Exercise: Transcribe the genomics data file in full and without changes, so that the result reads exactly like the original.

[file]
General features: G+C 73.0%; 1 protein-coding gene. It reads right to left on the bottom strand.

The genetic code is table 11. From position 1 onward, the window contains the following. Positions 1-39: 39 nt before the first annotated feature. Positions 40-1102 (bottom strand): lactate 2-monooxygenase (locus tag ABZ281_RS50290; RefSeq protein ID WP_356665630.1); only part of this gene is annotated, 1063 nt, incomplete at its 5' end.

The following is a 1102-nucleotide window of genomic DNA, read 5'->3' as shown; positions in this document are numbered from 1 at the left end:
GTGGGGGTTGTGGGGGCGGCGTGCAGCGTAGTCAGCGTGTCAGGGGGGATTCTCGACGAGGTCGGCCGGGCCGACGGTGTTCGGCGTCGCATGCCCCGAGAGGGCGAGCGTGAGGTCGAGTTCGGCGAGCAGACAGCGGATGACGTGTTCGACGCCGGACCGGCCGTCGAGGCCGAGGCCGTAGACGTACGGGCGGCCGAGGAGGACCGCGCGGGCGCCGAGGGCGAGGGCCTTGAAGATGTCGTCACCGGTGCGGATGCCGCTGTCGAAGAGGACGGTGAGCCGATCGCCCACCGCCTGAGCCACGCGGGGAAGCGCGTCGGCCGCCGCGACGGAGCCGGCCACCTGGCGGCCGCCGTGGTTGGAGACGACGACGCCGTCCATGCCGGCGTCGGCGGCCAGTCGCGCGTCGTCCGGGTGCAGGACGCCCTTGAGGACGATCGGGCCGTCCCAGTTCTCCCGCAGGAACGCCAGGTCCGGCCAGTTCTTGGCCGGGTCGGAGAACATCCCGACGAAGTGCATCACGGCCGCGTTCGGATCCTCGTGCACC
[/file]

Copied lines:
General features: G+C 73.0%; 1 protein-coding gene. It reads right to left on the bottom strand.

The genetic code is table 11. From position 1 onward, the window contains the following. Positions 1-39: 39 nt before the first annotated feature. Positions 40-1102 (bottom strand): lactate 2-monooxygenase (locus tag ABZ281_RS50290; RefSeq protein ID WP_356665630.1); only part of this gene is annotated, 1063 nt, incomplete at its 5' end.

The following is a 1102-nucleotide window of genomic DNA, read 5'->3' as shown; positions in this document are numbered from 1 at the left end:
GTGGGGGTTGTGGGGGCGGCGTGCAGCGTAGTCAGCGTGTCAGGGGGGATTCTCGACGAGGTCGGCCGGGCCGACGGTGTTCGGCGTCGCATGCCCCGAGAGGGCGAGCGTGAGGTCGAGTTCGGCGAGCAGACAGCGGATGACGTGTTCGACGCCGGACCGGCCGTCGAGGCCGAGGCCGTAGACGTACGGGCGGCCGAGGAGGACCGCGCGGGCGCCGAGGGCGAGGGCCTTGAAGATGTCGTCACCGGTGCGGATGCCGCTGTCGAAGAGGACGGTGAGCCGATCGCCCACCGCCTGAGCCACGCGGGGAAGCGCGTCGGCCGCCGCGACGGAGCCGGCCACCTGGCGGCCGCCGTGGTTGGAGACGACGACGCCGTCCATGCCGGCGTCGGCGGCCAGTCGCGCGTCGTCCGGGTGCAGGACGCCCTTGAGGACGATCGGGCCGTCCCAGTTCTCCCGCAGGAACGCCAGGTCCGGCCAGTTCTTGGCCGGGTCGGAGAACATCCCGACGAAGTGCATCACGGCCGCGTTCGGATCCTCGTGCACC